Can I Interest You in a Light-Water Reactor?
The weapons inspector's best friend.
On Thursday, China and Russia signed on to the West's latest attempt to defuse the nuclear standoff with Iran. The incentive package that's now on the table includes a light-water reactor for civilian use. A similar deal had been worked out with North Korea in 1994, but the construction of that light-water reactor was officially terminated on Wednesday. Why do we like to offer this kind of power plant to nuke-hungry nations?
Because it's the most "proliferation-resistant" nuclear reactor on the market. There are two ways to make nuclear weapons. You can either take fresh reactor fuel and enrich it—as many fear the Iranians plan to do with all their centrifuges—or you can reprocess used-up reactor fuel into weapons-grade plutonium. The latter option becomes much more difficult and expensive when you're using a light-water reactor.
Light-water reactors are designed for commercial use and can run for years at a time on a single batch of fuel. ("Light water" refers to ordinary H2O; "heavy water" has a higher percentage of deuterium atoms, i.e. hydrogen atoms with an extra neutron.) That long burn fills out the plutonium by-product with other isotopes that make it less useful for nuclear weapons. If you shut down a light-water reactor early—after a few months, for example—you'd waste a huge amount of money.
Furthermore, it would be very easy to tell when the Iranians or North Koreans shut down their light-water reactors. To extract the fuel rods, you have to lift off a giant lid at the top of the reactor and take them out all at once. Weapons inspectors love this feature because it requires a large-scale operation that's almost impossible to conceal.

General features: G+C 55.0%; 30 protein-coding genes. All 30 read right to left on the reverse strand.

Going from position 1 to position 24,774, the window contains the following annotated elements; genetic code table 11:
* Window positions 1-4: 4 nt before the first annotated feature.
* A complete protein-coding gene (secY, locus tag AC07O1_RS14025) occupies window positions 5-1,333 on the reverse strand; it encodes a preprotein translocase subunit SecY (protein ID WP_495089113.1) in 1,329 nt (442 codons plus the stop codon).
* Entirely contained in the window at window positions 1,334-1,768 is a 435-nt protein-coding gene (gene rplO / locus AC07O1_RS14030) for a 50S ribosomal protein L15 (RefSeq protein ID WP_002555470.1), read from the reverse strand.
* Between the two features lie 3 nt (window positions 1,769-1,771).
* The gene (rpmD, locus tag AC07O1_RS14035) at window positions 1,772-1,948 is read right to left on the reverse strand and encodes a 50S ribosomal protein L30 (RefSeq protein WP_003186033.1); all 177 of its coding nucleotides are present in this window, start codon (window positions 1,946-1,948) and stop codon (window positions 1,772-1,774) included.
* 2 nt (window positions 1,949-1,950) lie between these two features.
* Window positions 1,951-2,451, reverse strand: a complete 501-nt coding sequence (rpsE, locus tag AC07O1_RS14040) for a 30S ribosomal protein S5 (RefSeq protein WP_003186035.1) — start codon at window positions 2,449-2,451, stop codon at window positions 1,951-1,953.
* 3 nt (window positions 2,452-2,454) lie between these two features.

So-called "research reactors" tend to be both harder to inspect and more efficient at producing weapons-usable plutonium than the light-water variety. The North Koreans say they've already pulled some plutonium from their gas-cooled research reactor at Yongbyon. You can run a gas-cooled reactor for a few months at a time and then pull out the fuel rods for reprocessing without making a big deal of it.
We might offer Iran a Canadian-style, heavy-water reactor, which can also be used for non-military purposes. The only problem is that its design allows for the replacement of just a few fuel rods at a time. That makes reprocessing the spent fuel rods on the sly a much simpler operation.
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Explainer thanks Peter Hayes and David von Hippel of the Nautilus Institute.